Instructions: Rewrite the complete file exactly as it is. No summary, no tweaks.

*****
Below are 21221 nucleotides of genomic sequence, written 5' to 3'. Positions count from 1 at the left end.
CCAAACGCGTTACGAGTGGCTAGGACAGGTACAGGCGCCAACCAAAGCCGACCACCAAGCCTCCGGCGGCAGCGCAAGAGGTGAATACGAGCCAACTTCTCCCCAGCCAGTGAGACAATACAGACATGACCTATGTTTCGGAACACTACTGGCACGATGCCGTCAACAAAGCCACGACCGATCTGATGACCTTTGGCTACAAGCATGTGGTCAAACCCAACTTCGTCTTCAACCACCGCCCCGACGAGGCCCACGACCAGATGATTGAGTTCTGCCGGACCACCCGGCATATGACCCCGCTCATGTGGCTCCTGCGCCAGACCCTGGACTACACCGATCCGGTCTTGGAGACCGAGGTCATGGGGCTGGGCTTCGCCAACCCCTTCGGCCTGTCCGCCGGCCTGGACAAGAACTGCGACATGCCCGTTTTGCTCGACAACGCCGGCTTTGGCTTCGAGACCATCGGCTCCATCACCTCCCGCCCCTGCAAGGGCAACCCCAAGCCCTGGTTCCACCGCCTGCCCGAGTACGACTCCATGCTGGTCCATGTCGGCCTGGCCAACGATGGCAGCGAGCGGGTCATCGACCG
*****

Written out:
Below are 21221 nucleotides of genomic sequence, written 5' to 3'. Positions count from 1 at the left end.
CCAAACGCGTTACGAGTGGCTAGGACAGGTACAGGCGCCAACCAAAGCCGACCACCAAGCCTCCGGCGGCAGCGCAAGAGGTGAATACGAGCCAACTTCTCCCCAGCCAGTGAGACAATACAGACATGACCTATGTTTCGGAACACTACTGGCACGATGCCGTCAACAAAGCCACGACCGATCTGATGACCTTTGGCTACAAGCATGTGGTCAAACCCAACTTCGTCTTCAACCACCGCCCCGACGAGGCCCACGACCAGATGATTGAGTTCTGCCGGACCACCCGGCATATGACCCCGCTCATGTGGCTCCTGCGCCAGACCCTGGACTACACCGATCCGGTCTTGGAGACCGAGGTCATGGGGCTGGGCTTCGCCAACCCCTTCGGCCTGTCCGCCGGCCTGGACAAGAACTGCGACATGCCCGTTTTGCTCGACAACGCCGGCTTTGGCTTCGAGACCATCGGCTCCATCACCTCCCGCCCCTGCAAGGGCAACCCCAAGCCCTGGTTCCACCGCCTGCCCGAGTACGACTCCATGCTGGTCCATGTCGGCCTGGCCAACGATGGCAGCGAGCGGGTCATCGACCG